First, Straub points out, directive commentary is easy to distinguish because it is highly critical and focuses on what is wrong and what needs to be changed. As for a method for analyzing comments, Straub suggests looking at their focuses and modes. Facilitative comments focus on global concerns and often make suggestions that deal with the student’s writing process.

Also, “the extent to which a teacher assumes control over student writing is also determined to a great extent by the way he frames his comments—by the mode of commentary he employs”.  Straus notes that comments framed as corrections assume greater control than those framed as advice or inquiries. An example is provided which demonstrates how directive commentary can be made more facilitative. It is important that the student be given direction, yet not told exactly how writing “should look”. Therefore, a comment can be made about revising an opening paragraph, but that revision is still left to the student.

Ultimately, Straus’s study, as well as this article, go against the idea that comments can either be facilitative and helpful, or directive an ineffective. Straus proves that comments can be both, not either/or. He notes that the best commenting styles play on our strengths as teachers and highlight our goals for the classroom.

Harris and Silva’s,“Tutoring ESL Students” and ESL students and the Writing Center


It is sometimes difficult to explain the complexities of the English language to a native English speaker, let alone someone who is learning English as a second language. I am taking a course in Writing Center Theory and Practice, and we just recently covered this topic. It was very interesting and enlightening to see how one’s culture shapes their writing. Muriel Harris and Tony Silva hint at that idea in “Tutoring ESL Students” when they briefly discuss the idea that people of different cultures compose differently. In WCT&P, we discussed these differences in more depth. One’s culture can determine the structure and word choice that they choose for composition. For example, when composing essays we learn to typically state the thesis in the first paragraph and then use supporting evidence in each of the paragraphs that follow. In another culture, one may learn that the essay should end with a thesis and that the entire essay should work toward getting to that main point.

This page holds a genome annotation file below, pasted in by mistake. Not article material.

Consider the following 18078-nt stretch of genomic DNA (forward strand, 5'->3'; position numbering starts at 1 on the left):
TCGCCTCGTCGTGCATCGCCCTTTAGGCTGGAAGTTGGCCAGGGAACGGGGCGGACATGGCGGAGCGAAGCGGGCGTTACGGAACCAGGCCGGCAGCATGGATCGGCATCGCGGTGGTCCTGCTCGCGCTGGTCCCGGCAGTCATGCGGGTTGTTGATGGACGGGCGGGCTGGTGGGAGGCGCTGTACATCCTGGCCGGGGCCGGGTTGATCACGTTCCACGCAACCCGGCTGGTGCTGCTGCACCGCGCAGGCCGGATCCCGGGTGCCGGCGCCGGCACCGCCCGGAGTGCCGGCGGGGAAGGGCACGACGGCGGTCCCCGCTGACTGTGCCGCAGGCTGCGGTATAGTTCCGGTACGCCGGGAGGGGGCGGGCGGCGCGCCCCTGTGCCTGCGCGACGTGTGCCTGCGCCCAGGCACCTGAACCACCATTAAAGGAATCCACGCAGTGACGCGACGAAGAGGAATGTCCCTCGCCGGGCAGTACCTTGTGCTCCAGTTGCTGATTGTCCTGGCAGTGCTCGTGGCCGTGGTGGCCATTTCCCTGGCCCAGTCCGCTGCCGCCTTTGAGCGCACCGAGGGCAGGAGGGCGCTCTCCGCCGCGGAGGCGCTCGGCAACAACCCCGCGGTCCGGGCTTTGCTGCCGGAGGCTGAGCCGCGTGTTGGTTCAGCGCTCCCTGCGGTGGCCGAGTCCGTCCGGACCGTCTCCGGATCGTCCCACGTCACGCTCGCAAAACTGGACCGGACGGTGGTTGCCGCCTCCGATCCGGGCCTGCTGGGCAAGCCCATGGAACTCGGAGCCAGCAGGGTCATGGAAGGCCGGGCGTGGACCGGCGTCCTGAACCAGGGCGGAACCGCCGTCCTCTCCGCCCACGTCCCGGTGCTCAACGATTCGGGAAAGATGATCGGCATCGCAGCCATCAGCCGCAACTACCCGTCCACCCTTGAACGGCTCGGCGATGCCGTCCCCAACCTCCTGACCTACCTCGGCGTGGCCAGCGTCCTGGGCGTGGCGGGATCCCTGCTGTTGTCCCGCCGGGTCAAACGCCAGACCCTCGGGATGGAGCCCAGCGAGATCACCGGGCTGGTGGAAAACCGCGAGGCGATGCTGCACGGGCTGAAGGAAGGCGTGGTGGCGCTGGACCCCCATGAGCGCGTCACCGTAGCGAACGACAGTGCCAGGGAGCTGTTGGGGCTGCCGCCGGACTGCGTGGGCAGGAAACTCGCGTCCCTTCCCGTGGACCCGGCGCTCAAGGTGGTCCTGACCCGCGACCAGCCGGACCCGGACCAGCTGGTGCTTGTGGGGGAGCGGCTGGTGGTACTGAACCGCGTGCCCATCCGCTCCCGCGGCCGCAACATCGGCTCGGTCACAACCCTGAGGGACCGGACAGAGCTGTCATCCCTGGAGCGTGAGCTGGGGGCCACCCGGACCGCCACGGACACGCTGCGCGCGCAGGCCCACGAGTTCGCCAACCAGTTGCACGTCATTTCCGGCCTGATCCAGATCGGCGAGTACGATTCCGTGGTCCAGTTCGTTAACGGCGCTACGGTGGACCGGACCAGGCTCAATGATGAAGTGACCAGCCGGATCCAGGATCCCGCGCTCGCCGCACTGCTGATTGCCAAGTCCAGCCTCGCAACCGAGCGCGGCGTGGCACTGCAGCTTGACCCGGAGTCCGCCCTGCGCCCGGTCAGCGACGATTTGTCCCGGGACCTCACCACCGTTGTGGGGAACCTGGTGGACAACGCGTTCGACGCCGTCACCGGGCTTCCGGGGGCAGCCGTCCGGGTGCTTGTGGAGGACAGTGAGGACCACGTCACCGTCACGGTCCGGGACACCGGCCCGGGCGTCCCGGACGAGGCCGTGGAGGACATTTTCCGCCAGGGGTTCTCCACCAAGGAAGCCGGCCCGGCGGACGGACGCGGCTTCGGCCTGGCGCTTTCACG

We also discussed how certain assignments might make ESL students uncomfortable; an ESL student may not know the right way to approach a certain assignment. For Instance, in some countries it is not acceptable to critique the government or to speak against people in government positions. So if an ESL student were asked to write an argument paper and discuss such a topic, they may not be comfortable or know how to approach the topic.

Here is my blog for WCT&P:

  English is a complex language, and I think that as native speakers, we take that for granted. In “Come Again”, Jessie Reeder asks her audience to imagine taking a challenging graduate program in a second language. This is the reality for ESL grad students. Reeder writes, “They are swimming upstream through ceaseless waves of partially-legible information”. As tutors in the Writing Center, “we give them a chance to slow down the flood for a moment”.  Tutors have the opportunity to not only help these students grow as writers, but to help them to build their confidence as students.

                But first, as tutors we must understand how to help ESL students, and we must acknowledge the difficulties that they face as students. Doug Enders approaches this topic (as well as a possible solution) in “The Idea Check”. Enders notes that although it is not ideal for any student to focus primarily on corrections and to bring in papers late in the writing process, this is especially problematic for ESL students. These students often feel extra pressure to produce correct work.